The first look into the collaboration "YPPERLIG" between IKEA and danish furniture design company HAY. The film abstractly shows the materials that eventually will go into the collection in 2017.
Even if you find it cacophonous, Chinese Opera can be fun for an unversed, visual-minded Westerner to watch. First time I saw one I couldn't make heads nor tails of the story, but as you watch the performers' motions within their elaborate costumes, you start to grasp which characters represent malevolence, righteousness, wisdom, et cetera.
This is accomplished largely through physical gesture. Chinese Opera performers undergo intense physical training, traditionally from childhood, and study a variety of martial arts to cultivate the required physicality for their stage performances. But a Taiwan-based opera company and a digital artist have developed a performance that nails these movements without using actors at all. Their production "fuses Chinese Opera with New Media" by using virtual actors that render the visual impressions of performers:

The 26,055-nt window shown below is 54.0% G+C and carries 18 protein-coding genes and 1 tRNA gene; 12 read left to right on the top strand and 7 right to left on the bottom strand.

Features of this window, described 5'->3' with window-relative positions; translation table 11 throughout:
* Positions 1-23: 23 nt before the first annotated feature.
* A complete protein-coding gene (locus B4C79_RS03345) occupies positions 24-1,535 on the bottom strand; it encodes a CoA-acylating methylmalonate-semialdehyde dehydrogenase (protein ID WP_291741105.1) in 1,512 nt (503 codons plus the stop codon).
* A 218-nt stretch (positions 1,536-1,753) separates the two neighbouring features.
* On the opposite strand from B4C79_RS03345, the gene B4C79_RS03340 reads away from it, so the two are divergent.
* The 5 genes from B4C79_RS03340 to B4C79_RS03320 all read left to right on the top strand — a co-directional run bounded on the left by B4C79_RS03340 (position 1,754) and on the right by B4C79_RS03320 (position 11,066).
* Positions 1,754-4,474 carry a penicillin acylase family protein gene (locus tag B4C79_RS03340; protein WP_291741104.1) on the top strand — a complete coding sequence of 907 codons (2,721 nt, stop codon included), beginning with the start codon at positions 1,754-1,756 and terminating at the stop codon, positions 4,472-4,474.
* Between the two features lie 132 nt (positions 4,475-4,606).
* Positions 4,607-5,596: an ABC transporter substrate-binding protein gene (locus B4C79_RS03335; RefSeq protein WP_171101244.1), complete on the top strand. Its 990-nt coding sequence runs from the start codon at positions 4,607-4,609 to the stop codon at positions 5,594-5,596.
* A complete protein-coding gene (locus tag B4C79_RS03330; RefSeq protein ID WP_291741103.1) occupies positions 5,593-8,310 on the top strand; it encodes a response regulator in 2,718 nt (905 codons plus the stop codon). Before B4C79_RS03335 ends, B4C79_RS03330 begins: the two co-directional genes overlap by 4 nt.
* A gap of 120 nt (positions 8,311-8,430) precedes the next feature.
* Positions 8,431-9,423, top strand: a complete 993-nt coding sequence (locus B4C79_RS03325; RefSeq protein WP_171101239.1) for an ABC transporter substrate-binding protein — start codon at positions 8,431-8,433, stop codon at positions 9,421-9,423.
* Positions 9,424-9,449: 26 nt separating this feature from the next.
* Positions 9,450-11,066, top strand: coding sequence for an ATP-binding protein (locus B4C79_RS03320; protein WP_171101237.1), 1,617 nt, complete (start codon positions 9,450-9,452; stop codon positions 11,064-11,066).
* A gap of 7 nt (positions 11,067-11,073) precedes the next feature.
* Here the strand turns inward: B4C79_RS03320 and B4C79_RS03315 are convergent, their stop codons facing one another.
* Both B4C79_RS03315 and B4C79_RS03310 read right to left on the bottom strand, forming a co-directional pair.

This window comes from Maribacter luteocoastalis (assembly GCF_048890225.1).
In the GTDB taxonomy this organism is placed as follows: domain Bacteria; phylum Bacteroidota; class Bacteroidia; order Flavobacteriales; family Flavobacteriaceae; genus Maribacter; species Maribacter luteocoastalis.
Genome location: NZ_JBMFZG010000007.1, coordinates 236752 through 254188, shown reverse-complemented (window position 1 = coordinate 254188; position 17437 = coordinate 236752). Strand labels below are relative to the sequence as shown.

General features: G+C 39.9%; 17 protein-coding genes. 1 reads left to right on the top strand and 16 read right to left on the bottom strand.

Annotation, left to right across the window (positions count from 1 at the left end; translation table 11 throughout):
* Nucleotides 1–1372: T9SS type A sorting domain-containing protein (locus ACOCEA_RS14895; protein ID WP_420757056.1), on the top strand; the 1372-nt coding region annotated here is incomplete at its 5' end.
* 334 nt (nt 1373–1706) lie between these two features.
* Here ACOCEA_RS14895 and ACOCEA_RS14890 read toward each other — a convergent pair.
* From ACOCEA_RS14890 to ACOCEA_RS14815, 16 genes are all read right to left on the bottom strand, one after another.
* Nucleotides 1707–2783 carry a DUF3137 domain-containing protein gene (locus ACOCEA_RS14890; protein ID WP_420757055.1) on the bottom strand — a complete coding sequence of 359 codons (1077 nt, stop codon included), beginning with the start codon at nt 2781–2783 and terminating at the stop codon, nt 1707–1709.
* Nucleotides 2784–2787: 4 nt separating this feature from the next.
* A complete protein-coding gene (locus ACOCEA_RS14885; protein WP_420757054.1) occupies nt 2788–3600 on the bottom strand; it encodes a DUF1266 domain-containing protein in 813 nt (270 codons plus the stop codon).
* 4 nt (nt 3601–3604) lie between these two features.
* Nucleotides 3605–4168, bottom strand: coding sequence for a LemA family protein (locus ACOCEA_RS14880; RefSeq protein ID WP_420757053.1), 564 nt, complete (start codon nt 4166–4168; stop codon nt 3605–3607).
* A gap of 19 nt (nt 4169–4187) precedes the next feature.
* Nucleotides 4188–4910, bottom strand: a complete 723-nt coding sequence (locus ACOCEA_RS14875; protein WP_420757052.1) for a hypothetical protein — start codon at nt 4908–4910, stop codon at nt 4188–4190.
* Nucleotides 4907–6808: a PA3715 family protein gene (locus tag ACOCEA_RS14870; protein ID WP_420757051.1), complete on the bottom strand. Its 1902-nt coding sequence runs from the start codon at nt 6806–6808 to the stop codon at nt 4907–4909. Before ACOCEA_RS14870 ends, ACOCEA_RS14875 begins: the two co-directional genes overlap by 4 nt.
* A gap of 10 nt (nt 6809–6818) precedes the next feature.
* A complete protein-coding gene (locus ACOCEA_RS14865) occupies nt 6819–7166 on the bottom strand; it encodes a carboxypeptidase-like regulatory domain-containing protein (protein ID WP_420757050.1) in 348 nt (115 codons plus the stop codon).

Post by Rain Noe
In this month's 3D World Magazine (Issue 204) learn how to create balloon typography using Cinema4D and ZBrush.
In this month's 3D World Magazine (Issue 195) learn the most effective ways to emboss in Cinema4D.
In this month's 3D World Magazine (Issue 194) learn how to create a realistic glass of champagne in Cinema4D with my tips and tricks.
In this month's 3D World Magazine (Issue 189) I've gone through the process of creating a depth pass in Cinema4D and how best to use that when retouching your final image.